Wednesday, February 07, 2007

God and Beer

Provocative read.
Every month dozens show up at the brewpub to drink beer and talk about issues ranging from racism in St. Louis to modern art controversies to the debate about embryonic stem cell research. First-timers are invited to check out the church on Sunday, and Journey leaders say many have. Theology at the Bottleworks is just one of The Journey's ministries, but it has helped the church grow from 30 members in late 2002 to 1,300 today.

The Rev. Darrin Patrick, The Journey's founder and lead pastor, says its nontraditional approach is aimed at those who are not likely to attend church.

"We want to go where people are," he said. "We don't expect them to come to us."


At 6:54 PM, Blogger Thinking in Ohio said...

The real issue here comes down to beer. I think there's more than one valid conviction one can take on this matter. Though my personal view and conviction is the more conservative, I'm not sure throwing rocks at Christians who drink is the best use of time and resources.

The boomers debunked their parents traditional bans against jewelry, dress and haircuts as unbiblical rules and regulations. The emergents are simply taking in one step father... to their peril? Perhaps so. I'm not going with them, yet building a *biblical* argument against consuming alcohol is difficult.

At 6:57 PM, Anonymous Jonathan said...

Proverbs 23:29 Who hath woe? who hath sorrow? who hath contentions? who hath babbling? who hath wounds without cause? who hath redness of eyes?
Proverbs 23:30 They that tarry long at the wine; they that go to seek mixed wine.
Proverbs 23:31 Look not thou upon the wine when it is red, when it giveth his colour in the cup, when it moveth itself aright.
Proverbs 23:32 At the last it biteth like a serpent, and stingeth like an adder.

That sounds to me as though we aren’t supposed to look at wine when it is fermented.

1 Thessalonians 5:22 Abstain from all appearance of evil.

That sounds like we should abstain from all appearances of evil!

As far as the Proverbs being more like books of wisdom than commandments…

Matthew 5:19 Whosoever therefore shall break one of these least commandments, and shall teach men so, he shall be called the least in the kingdom of heaven: but whosoever shall do and teach [them], the same shall be called great in the kingdom of heaven.

At 9:10 PM, Blogger Thinking in Ohio said...

This comment has been removed by the author.

At 9:12 PM, Blogger Thinking in Ohio said...

This isn't my blog and it's not my debate, as I am a conservative on the issue of drinking, but I will suggest that those random verses aren't going to convince most emergents.

More too the point, the Bible certainly speaks against drunkeness and I think an strong biblical argument can be made against it, but a prohibition against any and all drinking? Let's be honest, it's an traditional ban rooted in the American soil and the Prohibition Movt. of the past century.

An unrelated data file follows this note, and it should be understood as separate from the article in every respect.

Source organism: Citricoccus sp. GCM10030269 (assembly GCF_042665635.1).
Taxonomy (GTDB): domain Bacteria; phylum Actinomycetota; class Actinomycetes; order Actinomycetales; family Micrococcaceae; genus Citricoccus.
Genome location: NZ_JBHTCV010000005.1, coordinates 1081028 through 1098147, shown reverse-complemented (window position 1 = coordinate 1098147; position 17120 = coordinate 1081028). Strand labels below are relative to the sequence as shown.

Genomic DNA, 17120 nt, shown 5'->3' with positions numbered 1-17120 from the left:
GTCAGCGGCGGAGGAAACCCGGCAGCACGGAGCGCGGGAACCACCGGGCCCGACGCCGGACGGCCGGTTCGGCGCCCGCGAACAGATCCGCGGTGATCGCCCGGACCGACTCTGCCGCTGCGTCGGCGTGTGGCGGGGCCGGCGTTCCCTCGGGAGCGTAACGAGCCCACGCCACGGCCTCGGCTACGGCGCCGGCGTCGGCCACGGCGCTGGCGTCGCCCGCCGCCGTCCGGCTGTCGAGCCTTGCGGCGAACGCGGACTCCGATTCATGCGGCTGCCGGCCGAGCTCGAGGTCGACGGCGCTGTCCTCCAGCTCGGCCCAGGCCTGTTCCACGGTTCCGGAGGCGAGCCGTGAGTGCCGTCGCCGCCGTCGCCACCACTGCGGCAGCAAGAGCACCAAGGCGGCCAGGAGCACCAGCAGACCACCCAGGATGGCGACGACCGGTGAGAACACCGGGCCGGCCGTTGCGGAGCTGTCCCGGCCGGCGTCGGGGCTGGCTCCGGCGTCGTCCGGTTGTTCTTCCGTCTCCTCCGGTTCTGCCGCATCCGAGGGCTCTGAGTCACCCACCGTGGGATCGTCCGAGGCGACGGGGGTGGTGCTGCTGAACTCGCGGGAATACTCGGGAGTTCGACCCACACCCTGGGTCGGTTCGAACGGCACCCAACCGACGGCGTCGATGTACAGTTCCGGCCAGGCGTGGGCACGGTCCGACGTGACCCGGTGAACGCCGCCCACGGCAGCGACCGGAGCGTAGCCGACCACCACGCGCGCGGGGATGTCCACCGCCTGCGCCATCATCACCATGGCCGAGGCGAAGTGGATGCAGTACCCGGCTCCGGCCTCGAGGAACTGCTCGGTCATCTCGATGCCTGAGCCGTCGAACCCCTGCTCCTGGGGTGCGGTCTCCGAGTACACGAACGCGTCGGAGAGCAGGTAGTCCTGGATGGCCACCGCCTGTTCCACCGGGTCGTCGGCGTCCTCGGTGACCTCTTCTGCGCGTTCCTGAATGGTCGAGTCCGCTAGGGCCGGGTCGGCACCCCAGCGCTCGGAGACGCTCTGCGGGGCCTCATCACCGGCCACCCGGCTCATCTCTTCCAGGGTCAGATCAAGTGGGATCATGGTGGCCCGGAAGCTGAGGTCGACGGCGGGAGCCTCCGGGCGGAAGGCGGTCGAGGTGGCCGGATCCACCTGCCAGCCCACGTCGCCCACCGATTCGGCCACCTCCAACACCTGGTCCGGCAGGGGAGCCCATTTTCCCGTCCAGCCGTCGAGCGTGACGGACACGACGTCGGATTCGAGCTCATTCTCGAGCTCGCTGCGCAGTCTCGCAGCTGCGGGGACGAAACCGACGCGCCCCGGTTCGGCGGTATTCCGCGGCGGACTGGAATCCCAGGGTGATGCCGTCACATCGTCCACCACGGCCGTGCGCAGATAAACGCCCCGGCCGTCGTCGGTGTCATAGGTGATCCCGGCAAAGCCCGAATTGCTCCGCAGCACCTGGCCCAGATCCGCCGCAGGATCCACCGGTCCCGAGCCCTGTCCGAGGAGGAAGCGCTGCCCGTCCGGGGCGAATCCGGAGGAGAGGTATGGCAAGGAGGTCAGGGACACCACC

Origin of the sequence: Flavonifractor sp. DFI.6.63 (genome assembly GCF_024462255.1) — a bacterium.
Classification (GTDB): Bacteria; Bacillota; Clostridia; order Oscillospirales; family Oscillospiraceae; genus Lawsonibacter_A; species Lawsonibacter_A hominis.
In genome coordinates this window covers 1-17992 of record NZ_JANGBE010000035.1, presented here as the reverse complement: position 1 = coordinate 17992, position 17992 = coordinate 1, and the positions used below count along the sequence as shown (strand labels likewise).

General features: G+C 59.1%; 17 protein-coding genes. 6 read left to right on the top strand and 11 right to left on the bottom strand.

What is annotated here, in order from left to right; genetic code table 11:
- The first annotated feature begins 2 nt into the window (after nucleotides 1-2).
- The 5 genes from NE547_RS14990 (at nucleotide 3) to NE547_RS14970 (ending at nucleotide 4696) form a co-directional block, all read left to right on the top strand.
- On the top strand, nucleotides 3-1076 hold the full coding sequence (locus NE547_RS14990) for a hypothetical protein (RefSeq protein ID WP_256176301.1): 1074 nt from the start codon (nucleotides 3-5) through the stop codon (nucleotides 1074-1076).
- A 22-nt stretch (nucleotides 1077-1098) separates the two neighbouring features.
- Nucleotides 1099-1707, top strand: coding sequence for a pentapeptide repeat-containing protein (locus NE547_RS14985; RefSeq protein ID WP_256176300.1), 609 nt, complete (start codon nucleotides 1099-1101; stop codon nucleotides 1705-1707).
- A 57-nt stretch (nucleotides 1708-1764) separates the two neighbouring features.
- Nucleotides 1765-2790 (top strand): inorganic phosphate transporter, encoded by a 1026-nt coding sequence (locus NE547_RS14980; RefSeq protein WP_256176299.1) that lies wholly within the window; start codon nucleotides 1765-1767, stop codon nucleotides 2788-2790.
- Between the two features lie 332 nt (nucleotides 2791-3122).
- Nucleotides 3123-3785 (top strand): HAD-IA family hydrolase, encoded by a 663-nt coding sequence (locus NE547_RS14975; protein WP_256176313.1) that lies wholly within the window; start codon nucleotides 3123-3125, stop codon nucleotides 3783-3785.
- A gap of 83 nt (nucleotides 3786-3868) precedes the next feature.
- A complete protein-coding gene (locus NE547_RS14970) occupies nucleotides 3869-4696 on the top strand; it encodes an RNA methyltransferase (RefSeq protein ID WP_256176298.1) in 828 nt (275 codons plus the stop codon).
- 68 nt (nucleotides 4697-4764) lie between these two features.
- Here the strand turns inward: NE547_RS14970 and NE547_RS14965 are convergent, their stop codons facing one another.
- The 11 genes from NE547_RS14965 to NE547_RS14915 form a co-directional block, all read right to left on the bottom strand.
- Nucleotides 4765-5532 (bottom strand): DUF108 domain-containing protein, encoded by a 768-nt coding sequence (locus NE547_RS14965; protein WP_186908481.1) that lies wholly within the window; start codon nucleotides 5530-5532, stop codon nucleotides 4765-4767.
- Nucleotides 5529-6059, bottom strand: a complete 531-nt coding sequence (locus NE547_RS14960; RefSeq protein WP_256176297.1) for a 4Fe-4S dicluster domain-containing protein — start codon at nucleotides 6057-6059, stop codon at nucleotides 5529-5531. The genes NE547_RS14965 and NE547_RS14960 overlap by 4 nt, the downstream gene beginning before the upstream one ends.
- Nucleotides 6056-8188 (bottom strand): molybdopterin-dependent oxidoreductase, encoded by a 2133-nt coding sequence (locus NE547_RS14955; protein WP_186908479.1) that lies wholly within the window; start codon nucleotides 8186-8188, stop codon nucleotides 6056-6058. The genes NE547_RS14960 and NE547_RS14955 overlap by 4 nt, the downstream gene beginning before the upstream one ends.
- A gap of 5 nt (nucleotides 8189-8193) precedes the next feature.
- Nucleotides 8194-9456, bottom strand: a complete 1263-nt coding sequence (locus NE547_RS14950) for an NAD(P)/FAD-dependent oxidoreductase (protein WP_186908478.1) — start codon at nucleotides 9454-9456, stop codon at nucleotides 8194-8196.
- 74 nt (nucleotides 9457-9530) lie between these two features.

Having said that, I often attempt to make logical and practical arguments against drinking with my friends; though I'll confess I think there are more urgent matters at hand.

Dr. Ken Schenck, an IWU professor, has recently written an excellent piece addressing this issue on his blog, if anyone is interested.

At 9:08 AM, Blogger Sean Scribner said...

Well said, Doug. I would also fit in the "conservative" group on this issue too, although I think a valid Biblical argument can be made against Christians drinking alcohol in this present culture, even if there doesn't appear to be a direct Biblical prohibition (aside from drunkenness).

With that said, perhaps the greater concern (for me at least) in this issue is the extent to which the church is willing to go to "reach" the lost. At what point do we draw the line? Anymore it seems as though anything is up for grabs. At this rate, are we going to have groups called "Potheads for Christ" or what? Perhaps that sounds extreme, but then again so would this story for Christians just 50 years ago.

At 4:56 PM, Blogger Jason Miller said...

Sean, the problem with your "Potheads for Christ" analogy is that marijuana is illegal, alcohol is not.

And while this story may have seemed extreme to many Christians 50 years ago, that is primarily in America--Christians in many other countries do not share American Evangelicalism's rejection of the use of alcohol. You point out correctly that this issue is highly cultural.

At 5:47 PM, Blogger Thinking in Ohio said...

Sean Scribner, my arch-nemesis, okay that was that "Anonymous-Q" guy talking. :-)

Of course we're in agreement here, and I think you're right in pointing out the extent too which emergents are willing to go to be "all things to all people". But then if you look at it from their perspective "drinking isn't sinful"... they aren't "extreme" as much as they are "practical" in their evangelistic efforts.

Again, we're in agreement, I'm just trying to see where these guys are coming from.

And I agree with Jason too!


At 12:23 PM, Anonymous Stewart said...

I am Lutheran, and of course we drink beer. I average perhaps 3/4 of a beer per month. The key is moderation, of course, and not doing anything that would cause your brother to stumble. If I were at a restaurant with friend whose denominational prerogatives proscribe consumption of alchohol, I would abstain for his sake. To demand adherence to any practice which is not biblically mandated is symptomatic of what brought down the Pharisees.


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